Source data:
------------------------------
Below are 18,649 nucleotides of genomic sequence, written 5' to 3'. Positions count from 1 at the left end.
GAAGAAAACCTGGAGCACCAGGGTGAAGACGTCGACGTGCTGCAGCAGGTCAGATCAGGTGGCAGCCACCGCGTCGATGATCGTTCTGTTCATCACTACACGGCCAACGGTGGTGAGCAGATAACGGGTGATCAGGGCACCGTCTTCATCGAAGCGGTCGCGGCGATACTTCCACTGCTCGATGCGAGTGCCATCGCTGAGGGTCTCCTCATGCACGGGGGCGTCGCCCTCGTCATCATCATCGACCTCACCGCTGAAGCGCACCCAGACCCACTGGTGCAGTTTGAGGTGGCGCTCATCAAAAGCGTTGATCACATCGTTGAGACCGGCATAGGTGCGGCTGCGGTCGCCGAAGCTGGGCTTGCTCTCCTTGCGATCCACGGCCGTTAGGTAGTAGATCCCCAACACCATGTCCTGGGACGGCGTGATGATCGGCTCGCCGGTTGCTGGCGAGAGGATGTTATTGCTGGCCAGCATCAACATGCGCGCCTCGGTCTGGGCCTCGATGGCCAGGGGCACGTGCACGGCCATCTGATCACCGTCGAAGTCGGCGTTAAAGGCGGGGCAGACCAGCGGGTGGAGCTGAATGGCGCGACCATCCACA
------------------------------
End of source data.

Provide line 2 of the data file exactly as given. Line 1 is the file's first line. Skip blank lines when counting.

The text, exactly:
GAAGAAAACCTGGAGCACCAGGGTGAAGACGTCGACGTGCTGCAGCAGGTCAGATCAGGTGGCAGCCACCGCGTCGATGATCGTTCTGTTCATCACTACACGGCCAACGGTGGTGAGCAGATAACGGGTGATCAGGGCACCGTCTTCATCGAAGCGGTCGCGGCGATACTTCCACTGCTCGATGCGAGTGCCATCGCTGAGGGTCTCCTCATGCACGGGGGCGTCGCCCTCGTCATCATCATCGACCTCACCGCTGAAGCGCACCCAGACCCACTGGTGCAGTTTGAGGTGGCGCTCATCAAAAGCGTTGATCACATCGTTGAGACCGGCATAGGTGCGGCTGCGGTCGCCGAAGCTGGGCTTGCTCTCCTTGCGATCCACGGCCGTTAGGTAGTAGATCCCCAACACCATGTCCTGGGACGGCGTGATGATCGGCTCGCCGGTTGCTGGCGAGAGGATGTTATTGCTGGCCAGCATCAACATGCGCGCCTCGGTCTGGGCCTCGATGGCCAGGGGCACGTGCACGGCCATCTGATCACCGTCGAAGTCGGCGTTAAAGGCGGGGCAGACCAGCGGGTGGAGCTGAATGGCGCGACCATCCACA